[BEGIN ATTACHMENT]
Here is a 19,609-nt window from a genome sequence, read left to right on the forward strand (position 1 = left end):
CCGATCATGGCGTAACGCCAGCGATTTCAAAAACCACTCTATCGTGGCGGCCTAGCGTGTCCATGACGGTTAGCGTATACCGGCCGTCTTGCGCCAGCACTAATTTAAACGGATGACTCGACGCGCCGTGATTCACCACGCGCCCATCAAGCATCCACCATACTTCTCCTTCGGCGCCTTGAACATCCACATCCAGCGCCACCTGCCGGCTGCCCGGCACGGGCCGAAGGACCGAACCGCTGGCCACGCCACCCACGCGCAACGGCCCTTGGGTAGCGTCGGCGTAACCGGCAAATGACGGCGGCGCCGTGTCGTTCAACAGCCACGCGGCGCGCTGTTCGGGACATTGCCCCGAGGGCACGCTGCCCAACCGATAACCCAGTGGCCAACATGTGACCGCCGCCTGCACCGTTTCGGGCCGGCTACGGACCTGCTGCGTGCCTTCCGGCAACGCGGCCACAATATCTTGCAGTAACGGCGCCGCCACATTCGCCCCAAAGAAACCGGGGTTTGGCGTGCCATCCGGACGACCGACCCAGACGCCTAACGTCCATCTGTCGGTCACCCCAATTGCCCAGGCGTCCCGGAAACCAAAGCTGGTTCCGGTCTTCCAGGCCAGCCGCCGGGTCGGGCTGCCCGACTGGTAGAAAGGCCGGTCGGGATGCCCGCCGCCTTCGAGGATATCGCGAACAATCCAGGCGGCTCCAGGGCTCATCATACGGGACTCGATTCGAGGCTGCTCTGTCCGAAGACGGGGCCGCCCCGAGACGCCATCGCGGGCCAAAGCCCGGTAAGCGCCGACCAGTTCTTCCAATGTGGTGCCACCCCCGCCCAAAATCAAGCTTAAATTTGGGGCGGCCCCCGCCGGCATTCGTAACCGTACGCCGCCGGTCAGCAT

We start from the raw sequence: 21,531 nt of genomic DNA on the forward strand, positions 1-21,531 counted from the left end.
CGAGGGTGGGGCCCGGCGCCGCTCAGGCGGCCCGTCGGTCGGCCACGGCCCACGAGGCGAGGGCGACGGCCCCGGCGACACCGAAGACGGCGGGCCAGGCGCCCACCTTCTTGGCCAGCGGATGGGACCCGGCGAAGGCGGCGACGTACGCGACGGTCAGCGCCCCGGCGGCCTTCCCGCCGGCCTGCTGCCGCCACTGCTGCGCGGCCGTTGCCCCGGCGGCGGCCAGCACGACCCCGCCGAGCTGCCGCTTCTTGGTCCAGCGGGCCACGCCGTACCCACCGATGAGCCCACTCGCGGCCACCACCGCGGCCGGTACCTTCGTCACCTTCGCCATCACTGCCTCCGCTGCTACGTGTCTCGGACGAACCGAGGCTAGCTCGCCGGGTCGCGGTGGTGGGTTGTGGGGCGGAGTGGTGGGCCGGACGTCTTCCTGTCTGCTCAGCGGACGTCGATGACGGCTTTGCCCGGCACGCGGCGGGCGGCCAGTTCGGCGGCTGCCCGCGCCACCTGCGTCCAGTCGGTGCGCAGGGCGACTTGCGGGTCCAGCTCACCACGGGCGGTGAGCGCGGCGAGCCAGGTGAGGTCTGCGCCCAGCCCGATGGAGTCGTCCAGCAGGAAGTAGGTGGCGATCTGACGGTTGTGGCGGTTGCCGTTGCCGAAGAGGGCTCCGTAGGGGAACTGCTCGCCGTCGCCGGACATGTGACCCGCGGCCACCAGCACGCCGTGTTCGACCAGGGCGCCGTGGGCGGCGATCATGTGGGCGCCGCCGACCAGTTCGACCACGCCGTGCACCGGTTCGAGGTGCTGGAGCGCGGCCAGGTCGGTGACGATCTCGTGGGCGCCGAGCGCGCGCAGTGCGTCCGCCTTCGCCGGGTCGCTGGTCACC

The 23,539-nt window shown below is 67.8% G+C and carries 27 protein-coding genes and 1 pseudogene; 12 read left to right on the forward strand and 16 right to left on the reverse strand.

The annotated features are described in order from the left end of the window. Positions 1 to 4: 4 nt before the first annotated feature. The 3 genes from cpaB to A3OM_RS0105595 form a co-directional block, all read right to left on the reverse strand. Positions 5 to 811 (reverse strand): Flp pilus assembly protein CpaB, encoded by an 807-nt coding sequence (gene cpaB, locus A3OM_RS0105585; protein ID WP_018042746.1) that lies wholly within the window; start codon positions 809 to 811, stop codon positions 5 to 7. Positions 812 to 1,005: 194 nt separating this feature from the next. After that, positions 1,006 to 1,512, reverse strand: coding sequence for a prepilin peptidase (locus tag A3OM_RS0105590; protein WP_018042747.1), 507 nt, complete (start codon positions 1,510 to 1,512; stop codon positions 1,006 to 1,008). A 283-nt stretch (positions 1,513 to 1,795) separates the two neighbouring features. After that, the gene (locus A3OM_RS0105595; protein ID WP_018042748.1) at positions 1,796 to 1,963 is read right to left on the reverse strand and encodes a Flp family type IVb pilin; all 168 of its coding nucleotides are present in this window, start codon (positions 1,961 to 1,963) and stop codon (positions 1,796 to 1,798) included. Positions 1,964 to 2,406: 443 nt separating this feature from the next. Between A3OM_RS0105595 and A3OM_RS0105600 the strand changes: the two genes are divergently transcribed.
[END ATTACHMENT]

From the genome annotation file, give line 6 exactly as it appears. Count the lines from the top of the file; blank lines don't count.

The annotated features are described in order from the left end of the window. Positions 1 to 4: 4 nt before the first annotated feature. The 3 genes from cpaB to A3OM_RS0105595 form a co-directional block, all read right to left on the reverse strand. Positions 5 to 811 (reverse strand): Flp pilus assembly protein CpaB, encoded by an 807-nt coding sequence (gene cpaB, locus A3OM_RS0105585; protein ID WP_018042746.1) that lies wholly within the window; start codon positions 809 to 811, stop codon positions 5 to 7. Positions 812 to 1,005: 194 nt separating this feature from the next. After that, positions 1,006 to 1,512, reverse strand: coding sequence for a prepilin peptidase (locus tag A3OM_RS0105590; protein WP_018042747.1), 507 nt, complete (start codon positions 1,510 to 1,512; stop codon positions 1,006 to 1,008). A 283-nt stretch (positions 1,513 to 1,795) separates the two neighbouring features. After that, the gene (locus A3OM_RS0105595; protein ID WP_018042748.1) at positions 1,796 to 1,963 is read right to left on the reverse strand and encodes a Flp family type IVb pilin; all 168 of its coding nucleotides are present in this window, start codon (positions 1,961 to 1,963) and stop codon (positions 1,796 to 1,798) included. Positions 1,964 to 2,406: 443 nt separating this feature from the next. Between A3OM_RS0105595 and A3OM_RS0105600 the strand changes: the two genes are divergently transcribed.